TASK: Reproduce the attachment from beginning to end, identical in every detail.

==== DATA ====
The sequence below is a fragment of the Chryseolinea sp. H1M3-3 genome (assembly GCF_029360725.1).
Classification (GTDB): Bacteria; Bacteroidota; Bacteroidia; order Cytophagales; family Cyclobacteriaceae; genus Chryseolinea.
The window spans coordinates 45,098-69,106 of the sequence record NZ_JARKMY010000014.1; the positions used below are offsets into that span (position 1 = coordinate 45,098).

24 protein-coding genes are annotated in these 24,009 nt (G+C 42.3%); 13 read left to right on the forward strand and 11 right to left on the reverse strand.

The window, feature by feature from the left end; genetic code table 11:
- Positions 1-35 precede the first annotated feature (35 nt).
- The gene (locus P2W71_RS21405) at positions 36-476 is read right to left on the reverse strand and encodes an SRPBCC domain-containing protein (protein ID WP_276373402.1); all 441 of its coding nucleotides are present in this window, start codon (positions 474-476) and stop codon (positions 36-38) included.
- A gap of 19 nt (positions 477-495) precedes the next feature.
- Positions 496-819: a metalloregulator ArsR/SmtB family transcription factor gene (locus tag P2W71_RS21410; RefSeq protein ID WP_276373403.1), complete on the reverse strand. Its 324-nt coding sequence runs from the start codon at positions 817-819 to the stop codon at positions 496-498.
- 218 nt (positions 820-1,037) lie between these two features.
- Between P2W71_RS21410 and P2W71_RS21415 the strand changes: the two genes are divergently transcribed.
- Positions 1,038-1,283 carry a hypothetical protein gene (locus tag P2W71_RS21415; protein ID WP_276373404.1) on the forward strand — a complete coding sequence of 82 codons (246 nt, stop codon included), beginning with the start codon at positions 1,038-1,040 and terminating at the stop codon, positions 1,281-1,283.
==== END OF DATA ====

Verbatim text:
The sequence below is a fragment of the Chryseolinea sp. H1M3-3 genome (assembly GCF_029360725.1).
Classification (GTDB): Bacteria; Bacteroidota; Bacteroidia; order Cytophagales; family Cyclobacteriaceae; genus Chryseolinea.
The window spans coordinates 45,098-69,106 of the sequence record NZ_JARKMY010000014.1; the positions used below are offsets into that span (position 1 = coordinate 45,098).

24 protein-coding genes are annotated in these 24,009 nt (G+C 42.3%); 13 read left to right on the forward strand and 11 right to left on the reverse strand.

The window, feature by feature from the left end; genetic code table 11:
- Positions 1-35 precede the first annotated feature (35 nt).
- The gene (locus P2W71_RS21405) at positions 36-476 is read right to left on the reverse strand and encodes an SRPBCC domain-containing protein (protein ID WP_276373402.1); all 441 of its coding nucleotides are present in this window, start codon (positions 474-476) and stop codon (positions 36-38) included.
- A gap of 19 nt (positions 477-495) precedes the next feature.
- Positions 496-819: a metalloregulator ArsR/SmtB family transcription factor gene (locus tag P2W71_RS21410; RefSeq protein ID WP_276373403.1), complete on the reverse strand. Its 324-nt coding sequence runs from the start codon at positions 817-819 to the stop codon at positions 496-498.
- 218 nt (positions 820-1,037) lie between these two features.
- Between P2W71_RS21410 and P2W71_RS21415 the strand changes: the two genes are divergently transcribed.
- Positions 1,038-1,283 carry a hypothetical protein gene (locus tag P2W71_RS21415; protein ID WP_276373404.1) on the forward strand — a complete coding sequence of 82 codons (246 nt, stop codon included), beginning with the start codon at positions 1,038-1,040 and terminating at the stop codon, positions 1,281-1,283.